Green fractionation and biomass characterization

Work package no. 5 (WP5) focuses on the processing of green and fresh, but not food-grade biomass. Here in Aalborg University (AAU), we have been fractionated and characterized Salicornia ramosissima, Salicornia europaea, Tripolium pannonicum and Crithmum maritimum biomasses grown in the greenhouses of RIASEARCH and Leibniz Universität Hannover (LUH).

AQUACOMBINE: Salicornia europaea, Crithmum maritimum and Tripolium pannonicum biomass from LUH.

In green fractionation, the plant material is screw pressed to green juice and fibre residue, which are considered individually. The characterization considered the amounts of ash, protein, lipids, organic acids, carbohydrates and lignin in the biomass. We have also studied how the chemical composition changes, if the plant is exposed to different salinities in the cultivation phase. Especially S. europaea and T. pannonicum showed to be rich in protein and having a low lipid content. As halophytes accumulate salt to their tissues, ash covers a large fraction of the total plant dry matter and the concentration of different minerals were analysed in co-operation with CELABOR. Obtained information about the chemical composition of the considered plants can be used for planning and optimizing the cultivation conditions and biorefinery processes.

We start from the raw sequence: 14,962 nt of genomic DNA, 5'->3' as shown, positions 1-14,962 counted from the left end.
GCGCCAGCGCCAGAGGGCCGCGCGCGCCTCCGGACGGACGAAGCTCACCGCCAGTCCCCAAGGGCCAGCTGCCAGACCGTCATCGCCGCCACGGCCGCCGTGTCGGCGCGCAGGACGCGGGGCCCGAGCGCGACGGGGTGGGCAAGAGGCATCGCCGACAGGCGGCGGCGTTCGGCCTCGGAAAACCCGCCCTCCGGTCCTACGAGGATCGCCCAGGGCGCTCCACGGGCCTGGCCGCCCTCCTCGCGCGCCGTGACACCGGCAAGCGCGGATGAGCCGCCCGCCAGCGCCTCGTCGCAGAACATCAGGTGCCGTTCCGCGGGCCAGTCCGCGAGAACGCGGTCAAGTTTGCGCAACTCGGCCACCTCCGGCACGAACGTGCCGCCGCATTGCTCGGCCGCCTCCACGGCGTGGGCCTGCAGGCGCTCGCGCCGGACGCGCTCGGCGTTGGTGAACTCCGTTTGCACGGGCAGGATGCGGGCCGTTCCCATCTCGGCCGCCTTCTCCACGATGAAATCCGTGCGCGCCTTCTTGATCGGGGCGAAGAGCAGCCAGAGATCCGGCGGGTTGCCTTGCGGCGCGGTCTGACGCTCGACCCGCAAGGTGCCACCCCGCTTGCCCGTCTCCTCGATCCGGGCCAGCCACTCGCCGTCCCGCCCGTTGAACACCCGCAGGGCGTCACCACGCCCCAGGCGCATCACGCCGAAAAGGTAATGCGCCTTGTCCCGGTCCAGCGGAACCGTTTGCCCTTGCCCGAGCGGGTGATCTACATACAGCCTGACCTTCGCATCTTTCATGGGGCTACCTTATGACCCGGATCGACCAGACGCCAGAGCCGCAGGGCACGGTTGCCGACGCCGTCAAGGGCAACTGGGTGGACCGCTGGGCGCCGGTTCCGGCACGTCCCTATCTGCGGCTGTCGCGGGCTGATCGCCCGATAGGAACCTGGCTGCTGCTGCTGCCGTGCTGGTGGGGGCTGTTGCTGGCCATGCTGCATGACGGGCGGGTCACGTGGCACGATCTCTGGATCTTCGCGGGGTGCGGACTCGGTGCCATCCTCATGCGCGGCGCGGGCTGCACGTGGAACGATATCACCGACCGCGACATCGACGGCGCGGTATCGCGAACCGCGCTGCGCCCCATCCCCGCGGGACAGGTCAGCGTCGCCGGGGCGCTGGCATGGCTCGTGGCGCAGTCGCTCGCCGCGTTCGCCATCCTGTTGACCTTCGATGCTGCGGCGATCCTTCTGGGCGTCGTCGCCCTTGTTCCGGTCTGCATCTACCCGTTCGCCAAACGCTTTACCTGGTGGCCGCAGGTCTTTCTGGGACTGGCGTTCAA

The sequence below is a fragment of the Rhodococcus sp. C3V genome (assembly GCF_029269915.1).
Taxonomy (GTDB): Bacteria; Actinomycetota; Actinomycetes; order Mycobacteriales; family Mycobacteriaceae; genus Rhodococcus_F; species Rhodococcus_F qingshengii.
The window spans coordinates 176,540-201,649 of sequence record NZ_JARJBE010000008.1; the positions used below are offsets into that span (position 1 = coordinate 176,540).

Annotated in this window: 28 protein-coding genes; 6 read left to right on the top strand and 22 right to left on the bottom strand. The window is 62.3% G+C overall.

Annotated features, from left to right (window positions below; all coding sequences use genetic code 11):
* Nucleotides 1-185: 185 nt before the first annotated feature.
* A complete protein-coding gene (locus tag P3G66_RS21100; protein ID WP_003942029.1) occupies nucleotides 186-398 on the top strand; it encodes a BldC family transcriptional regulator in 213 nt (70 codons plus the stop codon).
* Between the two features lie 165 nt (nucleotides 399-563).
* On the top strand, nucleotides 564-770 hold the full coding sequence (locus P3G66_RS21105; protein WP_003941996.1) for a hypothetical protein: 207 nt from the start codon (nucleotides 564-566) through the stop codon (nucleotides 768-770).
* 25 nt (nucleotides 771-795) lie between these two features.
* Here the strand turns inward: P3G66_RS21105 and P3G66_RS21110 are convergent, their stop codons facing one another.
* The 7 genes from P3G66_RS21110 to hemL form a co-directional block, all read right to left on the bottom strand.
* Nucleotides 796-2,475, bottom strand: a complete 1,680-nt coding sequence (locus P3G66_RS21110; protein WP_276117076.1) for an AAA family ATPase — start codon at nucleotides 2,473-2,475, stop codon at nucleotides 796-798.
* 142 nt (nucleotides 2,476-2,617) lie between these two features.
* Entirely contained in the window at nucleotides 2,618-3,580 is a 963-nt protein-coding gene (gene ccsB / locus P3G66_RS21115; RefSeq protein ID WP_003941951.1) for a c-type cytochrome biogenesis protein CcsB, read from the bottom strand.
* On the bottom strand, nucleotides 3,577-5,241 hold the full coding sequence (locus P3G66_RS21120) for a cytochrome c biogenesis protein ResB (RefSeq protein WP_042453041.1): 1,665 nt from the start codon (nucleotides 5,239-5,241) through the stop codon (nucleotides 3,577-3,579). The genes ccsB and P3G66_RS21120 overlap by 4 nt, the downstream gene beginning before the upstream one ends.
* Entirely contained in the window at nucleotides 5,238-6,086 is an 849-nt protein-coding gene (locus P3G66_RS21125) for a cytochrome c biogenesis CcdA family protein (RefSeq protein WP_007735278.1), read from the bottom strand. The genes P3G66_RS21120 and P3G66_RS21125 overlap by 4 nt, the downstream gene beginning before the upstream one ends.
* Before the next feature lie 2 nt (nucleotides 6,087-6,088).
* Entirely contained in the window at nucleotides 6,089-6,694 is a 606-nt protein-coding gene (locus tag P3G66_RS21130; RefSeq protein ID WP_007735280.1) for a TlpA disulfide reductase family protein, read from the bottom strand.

AQUACOMBINE: Research is continuing under special conditions. Concentrations of carbohydrates and organic acids in the fresh biomass are determined using HPLC system.
AQUACOMBINE: Weighing Salicornia europaea fibre residue for strong acid hydrolysis, which releases sugar monomers from lignocellulosic biomass.

Extraction of protein by acidification

AAU is also responsible of WP5 task considering the extraction of protein by acidification. In this task, water-soluble protein is separated from green juice by fermenting it using lactic acid bacteria. Bacteria uses the available sugars in the juice and produces lactic acid, which decreases the juice pH and coagulates protein. This method is developed for grasses and agricultural residues [1], but AQUACOMBINE project is the first one to test it for halophyte biomass.

The high salt concentration of halophyte juice makes it a challenging media for lactic acid bacteria. The ongoing screening study is aiming to find a bacterial strain that can thrive in the saline and acidic conditions and, therefore, be suitable for fermenting the freshly pressed halophyte juice. In the screening, several bacterial strains are tested in different conditions to find the suitable strain for green halophyte biorefinery purposes.

AQUACOMBINE: Preparing samples for HPLC, which analyses the amount of lactic acid in the juice.





This project has received funding from the European Union’s Horizon 2020 research and innovation programme under Grant Agreement No 862834. Any results of this project reflects only this consortium’s view and the European Commission is not responsible for any use that may be made of the information it contains.